Ice Age
3/4
poster

Details & Information from IMDB

Genre Animation
Year 2002
Duration 81 min
Rating 7.3 out of 10
Description: 20,000 years before, our planet is entering an ice age. All kinds of animals begin immigrating to the south, seeking more warm climates. Sid, a sloth who never stops talking is left behind sleeping while everyone else begins the journey to the south. Awaking, he meets Manny, a mammoth who travels to the north, and decides to follow him. When a humans camp is attacked by tigers, a woman takes her baby and jumps on a river. Before she drowns, the baby is rescued by Manny and Sid. The two animals decide to search for the father and return the baby to him. Diego, one of the tigers that attacked the humans, comes also claiming the baby.
Comments: `Ice Age' emerges as one of the better animated films of recent years, cleverly designed and even more cleverly written. Scenarists Michael Berg, Michael J. Wilson and Peter Ackerman have devised a story set 20,000 years ago about an unlikely trio of companions who find themselves making a long trek through a harsh environment in an effort, ostensibly, to return a baby human to the tribe from which he has become separated. The triumvirate is made up of a deadpan, cynical mammoth, a wisecracking, over-the-top sloth (whose mile-a-minute mouth more than makes up for his legendary slowness) and a malevolent saber-tooth tiger, who learns a thing or two about friendship and teamwork before the adventure is over.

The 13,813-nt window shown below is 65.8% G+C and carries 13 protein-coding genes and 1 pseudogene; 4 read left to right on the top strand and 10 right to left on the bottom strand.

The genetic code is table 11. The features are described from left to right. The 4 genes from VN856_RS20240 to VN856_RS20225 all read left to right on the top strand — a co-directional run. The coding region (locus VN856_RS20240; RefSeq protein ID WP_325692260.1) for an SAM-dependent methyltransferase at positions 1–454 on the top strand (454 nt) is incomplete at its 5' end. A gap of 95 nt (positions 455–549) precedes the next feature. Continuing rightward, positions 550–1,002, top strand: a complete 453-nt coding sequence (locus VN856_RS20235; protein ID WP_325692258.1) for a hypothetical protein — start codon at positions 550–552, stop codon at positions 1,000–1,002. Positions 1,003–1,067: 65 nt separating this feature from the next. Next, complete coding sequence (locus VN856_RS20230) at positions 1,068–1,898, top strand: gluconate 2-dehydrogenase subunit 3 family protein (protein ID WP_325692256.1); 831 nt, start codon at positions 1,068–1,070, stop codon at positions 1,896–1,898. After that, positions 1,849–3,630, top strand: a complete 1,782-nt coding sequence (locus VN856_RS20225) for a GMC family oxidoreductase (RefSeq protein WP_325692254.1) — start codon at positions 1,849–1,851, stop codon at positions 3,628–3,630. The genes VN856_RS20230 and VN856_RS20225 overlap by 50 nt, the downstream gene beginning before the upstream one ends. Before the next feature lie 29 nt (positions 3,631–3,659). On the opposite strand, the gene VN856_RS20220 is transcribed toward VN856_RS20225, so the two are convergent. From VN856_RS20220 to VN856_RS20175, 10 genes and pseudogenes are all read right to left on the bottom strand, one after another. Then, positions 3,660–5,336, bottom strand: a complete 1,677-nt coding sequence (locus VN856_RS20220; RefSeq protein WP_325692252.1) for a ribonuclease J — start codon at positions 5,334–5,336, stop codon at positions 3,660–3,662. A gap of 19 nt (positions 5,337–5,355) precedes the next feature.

`Ice Age' is at its most amusing in those scenes in which the characters make prescient jokes about their own place in the evolutionary scheme of things. One particularly clever scene involves the three travelers discovering what looks like an underground museum of natural history encased in ice, replete with ancient creatures caught in naturally occurring, chain-of-life exhibits. Like most animated films set in the past, `Ice Age' derives much of its humor through the use of anachronism. We chuckle to hear these creatures applying modern, scientific knowledge to the pre-scientific era in which they are living.

The animators and designers have done a beautiful job in achieving just the right look for this tale. The backgrounds have a colorful, clean, streamlined look to them, and the animals themselves, in their appearance and design, provide a witty commentary on evolutionary history. Ray Romano, John Leguizamo and Denis Leary do superb voiceover work, each achieving just the right tone for the character he has been assigned to play. One could wish, perhaps, for a bit less sentimentality at the end, but that is a minor quibble in a film that works so well for both children and adults. The kids will revel in the cuteness of the animals and the clever action sequences, while adults will savor the sly knowingness of the evolutionary and historical in-jokes. Not bad in an era when most films can't find a way to please even ONE audience demographic.